Response by Charles Anderson
Ethics Roundtable: Are Sales Quotas Appropriate in Clinical Settings?
Charles Anderson, Ph.D.
Department of Speech Pathology and Audiology
University of Iowa
Depending on how Mr. Allen deals with having a sales quota of 10 hearing aids he must sell each two-week period, he may or may not have a conflict of interest. Allen, however, is placed in the situation of having the appearance of a conflict of interest. He is vulnerable to having his decisions about the clients' needs for using hearing aids be influenced by his need to sell hearing aids. Thus, he could be compromising clients' welfare. The requirement to sell a minimum number of hearing aids may well present a conflict of interest to Allen as he provides services and products to his clients.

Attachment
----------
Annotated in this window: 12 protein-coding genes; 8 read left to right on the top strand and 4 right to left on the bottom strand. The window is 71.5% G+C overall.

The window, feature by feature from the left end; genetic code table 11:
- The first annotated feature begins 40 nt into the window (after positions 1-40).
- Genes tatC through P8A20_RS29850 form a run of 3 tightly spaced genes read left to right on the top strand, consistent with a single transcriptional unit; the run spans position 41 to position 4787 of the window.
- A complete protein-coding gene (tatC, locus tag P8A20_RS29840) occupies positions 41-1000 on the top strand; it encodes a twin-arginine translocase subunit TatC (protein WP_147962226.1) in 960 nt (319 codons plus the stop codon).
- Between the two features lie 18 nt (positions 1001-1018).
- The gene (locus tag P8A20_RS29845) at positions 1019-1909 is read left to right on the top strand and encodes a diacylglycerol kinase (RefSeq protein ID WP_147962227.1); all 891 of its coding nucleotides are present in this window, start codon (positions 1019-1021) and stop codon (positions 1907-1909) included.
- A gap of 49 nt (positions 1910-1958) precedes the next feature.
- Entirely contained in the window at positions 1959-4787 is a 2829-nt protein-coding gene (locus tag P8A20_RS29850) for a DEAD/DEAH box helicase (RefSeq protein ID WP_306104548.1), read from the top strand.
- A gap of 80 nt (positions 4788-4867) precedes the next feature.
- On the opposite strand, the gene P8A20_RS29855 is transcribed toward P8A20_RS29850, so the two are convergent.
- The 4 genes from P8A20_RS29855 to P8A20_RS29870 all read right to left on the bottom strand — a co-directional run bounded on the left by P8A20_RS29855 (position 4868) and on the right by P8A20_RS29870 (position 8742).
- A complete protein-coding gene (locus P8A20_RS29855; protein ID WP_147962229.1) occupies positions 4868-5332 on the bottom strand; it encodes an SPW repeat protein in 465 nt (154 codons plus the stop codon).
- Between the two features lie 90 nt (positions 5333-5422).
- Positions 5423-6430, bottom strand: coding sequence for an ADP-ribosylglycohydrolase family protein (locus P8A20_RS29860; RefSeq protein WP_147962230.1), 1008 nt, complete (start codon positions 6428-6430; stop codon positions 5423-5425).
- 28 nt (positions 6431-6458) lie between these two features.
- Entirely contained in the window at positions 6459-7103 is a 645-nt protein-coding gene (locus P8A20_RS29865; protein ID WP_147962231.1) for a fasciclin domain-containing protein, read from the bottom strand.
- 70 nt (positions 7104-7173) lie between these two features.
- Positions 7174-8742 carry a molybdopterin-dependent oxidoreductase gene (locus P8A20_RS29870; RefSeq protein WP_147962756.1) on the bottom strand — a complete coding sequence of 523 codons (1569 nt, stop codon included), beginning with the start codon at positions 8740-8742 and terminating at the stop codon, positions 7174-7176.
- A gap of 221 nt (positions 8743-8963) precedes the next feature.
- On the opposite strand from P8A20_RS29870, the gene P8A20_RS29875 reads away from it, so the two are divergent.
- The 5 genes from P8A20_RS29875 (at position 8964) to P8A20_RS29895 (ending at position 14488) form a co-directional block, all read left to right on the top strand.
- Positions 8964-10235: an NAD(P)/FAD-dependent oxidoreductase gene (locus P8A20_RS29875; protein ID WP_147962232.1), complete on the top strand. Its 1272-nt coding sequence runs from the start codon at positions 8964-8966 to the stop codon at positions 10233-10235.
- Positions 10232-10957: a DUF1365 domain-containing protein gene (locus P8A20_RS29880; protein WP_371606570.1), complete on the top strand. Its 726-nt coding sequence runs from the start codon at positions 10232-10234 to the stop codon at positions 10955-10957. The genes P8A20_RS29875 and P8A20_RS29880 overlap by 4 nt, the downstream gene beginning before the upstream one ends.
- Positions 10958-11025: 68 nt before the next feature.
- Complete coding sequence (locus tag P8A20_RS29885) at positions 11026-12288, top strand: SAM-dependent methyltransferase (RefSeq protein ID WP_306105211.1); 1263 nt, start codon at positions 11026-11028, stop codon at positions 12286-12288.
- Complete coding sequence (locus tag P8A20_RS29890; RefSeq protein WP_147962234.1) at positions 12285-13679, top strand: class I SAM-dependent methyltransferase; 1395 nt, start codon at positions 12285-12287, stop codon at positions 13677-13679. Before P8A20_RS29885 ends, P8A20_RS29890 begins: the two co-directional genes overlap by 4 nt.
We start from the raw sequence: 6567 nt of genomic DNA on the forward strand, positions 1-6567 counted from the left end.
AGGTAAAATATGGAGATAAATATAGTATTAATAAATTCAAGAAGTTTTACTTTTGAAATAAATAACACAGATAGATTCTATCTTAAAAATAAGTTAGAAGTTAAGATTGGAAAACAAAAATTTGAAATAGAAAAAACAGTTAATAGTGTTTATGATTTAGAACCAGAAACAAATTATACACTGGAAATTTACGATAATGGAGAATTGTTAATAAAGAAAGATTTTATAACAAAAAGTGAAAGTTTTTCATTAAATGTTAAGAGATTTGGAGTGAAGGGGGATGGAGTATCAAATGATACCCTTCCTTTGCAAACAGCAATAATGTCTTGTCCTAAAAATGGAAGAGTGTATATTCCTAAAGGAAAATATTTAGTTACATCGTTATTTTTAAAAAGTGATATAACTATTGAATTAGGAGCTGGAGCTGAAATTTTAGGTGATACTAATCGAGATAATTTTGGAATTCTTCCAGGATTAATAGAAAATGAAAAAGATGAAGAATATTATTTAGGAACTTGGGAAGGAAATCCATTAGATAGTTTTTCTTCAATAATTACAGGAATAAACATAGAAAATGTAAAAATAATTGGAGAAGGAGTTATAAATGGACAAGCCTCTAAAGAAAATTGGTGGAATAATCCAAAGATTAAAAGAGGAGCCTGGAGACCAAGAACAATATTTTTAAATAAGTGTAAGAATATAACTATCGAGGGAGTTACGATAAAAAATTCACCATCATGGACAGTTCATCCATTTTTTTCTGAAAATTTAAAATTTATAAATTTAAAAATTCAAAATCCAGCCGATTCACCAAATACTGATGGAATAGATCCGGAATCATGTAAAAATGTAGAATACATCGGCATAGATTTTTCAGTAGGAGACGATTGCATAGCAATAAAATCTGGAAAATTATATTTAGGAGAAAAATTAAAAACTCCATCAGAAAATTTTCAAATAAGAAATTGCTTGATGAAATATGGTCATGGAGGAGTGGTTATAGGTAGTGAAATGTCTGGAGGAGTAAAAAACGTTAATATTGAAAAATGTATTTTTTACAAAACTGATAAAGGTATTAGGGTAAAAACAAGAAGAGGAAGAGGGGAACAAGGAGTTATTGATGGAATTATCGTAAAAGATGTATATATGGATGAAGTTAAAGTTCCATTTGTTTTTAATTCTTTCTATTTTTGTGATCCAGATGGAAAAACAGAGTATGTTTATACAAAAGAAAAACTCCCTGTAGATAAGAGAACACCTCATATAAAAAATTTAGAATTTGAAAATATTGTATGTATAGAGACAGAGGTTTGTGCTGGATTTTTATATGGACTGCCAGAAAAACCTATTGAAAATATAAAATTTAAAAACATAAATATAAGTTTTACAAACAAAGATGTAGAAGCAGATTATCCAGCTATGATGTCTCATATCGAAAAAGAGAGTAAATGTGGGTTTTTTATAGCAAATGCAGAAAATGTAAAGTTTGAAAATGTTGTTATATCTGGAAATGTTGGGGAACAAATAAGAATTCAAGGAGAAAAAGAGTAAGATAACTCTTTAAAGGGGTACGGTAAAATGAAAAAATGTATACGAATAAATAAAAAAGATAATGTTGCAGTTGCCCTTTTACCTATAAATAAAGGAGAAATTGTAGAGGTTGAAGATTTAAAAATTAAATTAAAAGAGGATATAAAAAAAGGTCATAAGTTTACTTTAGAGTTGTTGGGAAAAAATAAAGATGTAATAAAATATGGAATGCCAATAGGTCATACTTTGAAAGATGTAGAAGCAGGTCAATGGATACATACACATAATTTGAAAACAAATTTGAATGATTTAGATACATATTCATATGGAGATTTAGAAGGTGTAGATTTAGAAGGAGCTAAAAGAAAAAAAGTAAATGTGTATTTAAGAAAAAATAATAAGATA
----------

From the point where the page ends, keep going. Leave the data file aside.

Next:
The employer is placing Allen in a situation where he risks violating Principle of Ethics III, Rule B: "individuals shall not participate in professional activities that constitute a conflict of interest." In addition, the employer is at risk for violating Principle of Ethics IV, Rule A: "individuals shall prohibit anyone under their supervision from engaging in any practice that violates the Code of Ethics." In the context of this case, a useful substitute for "prohibit" in this rule is "shall not require"
Sales quotas may be appropriate when selling items such as sports equipment or Caribbean cruises but are quite inappropriate when providing healthcare services and products.
To submit cases or to be added to the list of respondents please contact: Helen Sharp Department of Speech Pathology and Audiology, 307 WJSHC University of Iowa, Iowa City, IA 52242. Phone: 319-335-6596, fax 319-335-8851, e-mail: firstname.lastname@example.org